Redhat documentation describes the process for sealing a virtual machine here

Many distributions publish a 'cloud image', e.g.

What are the differences between cloud images and sealed virtual machines? I presume they are not exactly the same thing, since a cloud image has some mechanism to regenerate ssh keys upon boot, etc. Where is that mechanism stored in the image?

1 Answer 1


Generally, "cloud images" are configured to run in a IaaS (infrastructure as a service) cloud computing environment, like Amazon EC2 (a "public cloud" provider — you pay for metered resources from a provider) or OpenStack (software to implement your own IaaS environment).

These environments typically provide a metadata service which can be used to provide configuration information to individual instances. Cloud images are often configured with a provisioning tool like cloud-init which looks for such a service and responds appropriately. This can be actively dangerous outside a known cloud environment — if you, for example, launch a cloud image on your laptop in a VM, some hostile actor could be running a metadata server and basically pwn your new VM.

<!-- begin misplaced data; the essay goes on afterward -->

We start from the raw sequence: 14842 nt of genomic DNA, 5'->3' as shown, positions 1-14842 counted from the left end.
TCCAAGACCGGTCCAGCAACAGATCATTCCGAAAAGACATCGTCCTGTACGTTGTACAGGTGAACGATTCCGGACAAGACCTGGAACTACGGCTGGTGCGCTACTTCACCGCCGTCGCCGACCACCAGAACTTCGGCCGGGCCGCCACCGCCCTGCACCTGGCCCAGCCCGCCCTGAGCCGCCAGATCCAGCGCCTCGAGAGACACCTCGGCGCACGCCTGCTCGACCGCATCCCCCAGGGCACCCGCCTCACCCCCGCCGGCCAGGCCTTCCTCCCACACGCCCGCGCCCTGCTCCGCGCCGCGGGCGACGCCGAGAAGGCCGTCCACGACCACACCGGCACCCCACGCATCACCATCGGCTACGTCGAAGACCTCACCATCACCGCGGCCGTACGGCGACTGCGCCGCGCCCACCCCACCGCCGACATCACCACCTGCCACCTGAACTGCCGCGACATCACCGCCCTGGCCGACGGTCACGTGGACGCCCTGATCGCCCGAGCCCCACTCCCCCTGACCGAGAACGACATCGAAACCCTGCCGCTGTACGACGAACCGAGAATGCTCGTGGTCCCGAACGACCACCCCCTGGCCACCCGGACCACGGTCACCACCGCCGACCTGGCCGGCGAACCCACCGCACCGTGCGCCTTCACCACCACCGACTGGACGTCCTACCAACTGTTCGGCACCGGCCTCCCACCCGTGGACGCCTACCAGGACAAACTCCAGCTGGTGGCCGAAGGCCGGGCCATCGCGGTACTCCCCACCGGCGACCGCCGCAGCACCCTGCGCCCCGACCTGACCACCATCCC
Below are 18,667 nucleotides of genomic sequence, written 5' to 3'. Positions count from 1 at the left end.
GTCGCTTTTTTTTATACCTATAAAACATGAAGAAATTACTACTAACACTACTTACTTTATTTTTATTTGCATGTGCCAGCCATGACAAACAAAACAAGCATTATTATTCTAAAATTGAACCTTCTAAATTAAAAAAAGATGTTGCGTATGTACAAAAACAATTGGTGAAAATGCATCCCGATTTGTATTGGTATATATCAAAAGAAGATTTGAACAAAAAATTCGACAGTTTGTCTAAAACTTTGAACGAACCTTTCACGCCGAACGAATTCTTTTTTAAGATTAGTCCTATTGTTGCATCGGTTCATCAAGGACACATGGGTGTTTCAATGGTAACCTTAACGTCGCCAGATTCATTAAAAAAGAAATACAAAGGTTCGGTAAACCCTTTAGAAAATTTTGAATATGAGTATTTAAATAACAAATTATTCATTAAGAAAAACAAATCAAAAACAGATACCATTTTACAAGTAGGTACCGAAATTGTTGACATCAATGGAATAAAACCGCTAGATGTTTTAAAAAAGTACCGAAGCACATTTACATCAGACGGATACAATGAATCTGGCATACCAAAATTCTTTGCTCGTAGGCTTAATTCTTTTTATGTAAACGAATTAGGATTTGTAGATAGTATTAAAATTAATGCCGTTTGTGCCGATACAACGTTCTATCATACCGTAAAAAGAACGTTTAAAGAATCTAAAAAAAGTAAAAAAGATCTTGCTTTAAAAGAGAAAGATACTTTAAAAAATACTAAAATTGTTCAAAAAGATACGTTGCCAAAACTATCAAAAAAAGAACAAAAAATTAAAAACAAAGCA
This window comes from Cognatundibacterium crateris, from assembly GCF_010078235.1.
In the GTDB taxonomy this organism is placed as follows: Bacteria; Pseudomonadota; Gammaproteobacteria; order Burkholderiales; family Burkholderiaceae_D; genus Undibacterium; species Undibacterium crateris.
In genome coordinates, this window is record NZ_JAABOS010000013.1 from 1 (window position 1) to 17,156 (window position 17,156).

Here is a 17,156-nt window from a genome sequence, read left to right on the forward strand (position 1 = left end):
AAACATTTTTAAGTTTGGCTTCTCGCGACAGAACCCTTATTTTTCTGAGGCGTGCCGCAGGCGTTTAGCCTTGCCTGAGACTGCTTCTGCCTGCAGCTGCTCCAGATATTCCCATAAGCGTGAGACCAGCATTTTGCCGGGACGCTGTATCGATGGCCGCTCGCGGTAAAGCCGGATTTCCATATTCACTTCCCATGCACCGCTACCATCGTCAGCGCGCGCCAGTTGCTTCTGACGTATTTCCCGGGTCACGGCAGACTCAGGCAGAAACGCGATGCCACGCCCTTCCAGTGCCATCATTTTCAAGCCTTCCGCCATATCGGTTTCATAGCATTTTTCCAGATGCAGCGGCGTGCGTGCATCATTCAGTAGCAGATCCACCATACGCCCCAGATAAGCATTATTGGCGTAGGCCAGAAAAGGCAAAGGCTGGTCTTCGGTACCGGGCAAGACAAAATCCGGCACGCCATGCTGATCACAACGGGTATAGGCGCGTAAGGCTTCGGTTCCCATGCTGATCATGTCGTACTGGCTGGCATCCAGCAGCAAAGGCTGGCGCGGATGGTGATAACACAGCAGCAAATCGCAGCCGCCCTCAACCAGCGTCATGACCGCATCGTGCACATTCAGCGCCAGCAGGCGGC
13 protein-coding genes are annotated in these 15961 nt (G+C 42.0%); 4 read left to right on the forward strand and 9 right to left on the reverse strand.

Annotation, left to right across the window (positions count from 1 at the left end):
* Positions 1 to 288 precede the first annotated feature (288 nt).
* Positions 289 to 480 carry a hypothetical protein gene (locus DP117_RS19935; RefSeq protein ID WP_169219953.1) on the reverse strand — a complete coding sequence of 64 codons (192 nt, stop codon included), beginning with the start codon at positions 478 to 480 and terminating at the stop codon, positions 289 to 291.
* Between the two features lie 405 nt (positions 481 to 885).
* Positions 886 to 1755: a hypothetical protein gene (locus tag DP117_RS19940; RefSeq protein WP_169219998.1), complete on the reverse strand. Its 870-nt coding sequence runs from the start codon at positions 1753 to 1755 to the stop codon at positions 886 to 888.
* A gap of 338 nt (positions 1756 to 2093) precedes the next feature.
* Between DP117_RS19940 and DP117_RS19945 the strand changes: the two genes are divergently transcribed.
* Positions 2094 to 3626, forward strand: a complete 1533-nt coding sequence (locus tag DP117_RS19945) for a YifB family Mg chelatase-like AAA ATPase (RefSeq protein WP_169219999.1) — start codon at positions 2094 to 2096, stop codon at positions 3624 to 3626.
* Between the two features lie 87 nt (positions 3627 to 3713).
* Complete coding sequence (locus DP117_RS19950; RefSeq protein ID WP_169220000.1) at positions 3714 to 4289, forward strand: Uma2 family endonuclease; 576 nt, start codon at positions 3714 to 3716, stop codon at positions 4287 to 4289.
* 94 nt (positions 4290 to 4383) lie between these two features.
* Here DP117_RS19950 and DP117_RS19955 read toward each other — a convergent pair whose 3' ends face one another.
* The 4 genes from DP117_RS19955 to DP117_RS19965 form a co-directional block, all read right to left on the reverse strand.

Additional configuration might include optimization for performance under a particular provider, or lack of a default packet-filter firewall (because the convention is that the cloud environment provides similar functionality via its own APIs at the network level). But this will vary from distro to distro.

The images distributed by the distros will be "sealed virtual machines" in the sense given in the document you link. That is, they're void of unique identifiers and ready to provision. But, you could also have a sealed virtual machine that's meant for another purpose (like a dev environment meant for running on your laptop).

  • Thanks, I hadn't realized that cloud images depend on a metadata service. Can you clarify - does that mean that a cloud image is equivalent to a sealed VM with a cloud-init package installed?
    – SauceCode
    Commented Nov 4, 2016 at 15:24
  • @SauceCode That is basically the case for Fedora's Cloud Base image, but I'd be careful about extending that generically. Other distros might use a different (possibly somewhat-compatible) provisioning tool, and may have other changes — for example, for a while, we carried a kernel configuration hack we knew was necessary for performance in the version of Xen Amazon used to use in EC2. (We've since dropped that.)
    – mattdm
    Commented Nov 4, 2016 at 15:27

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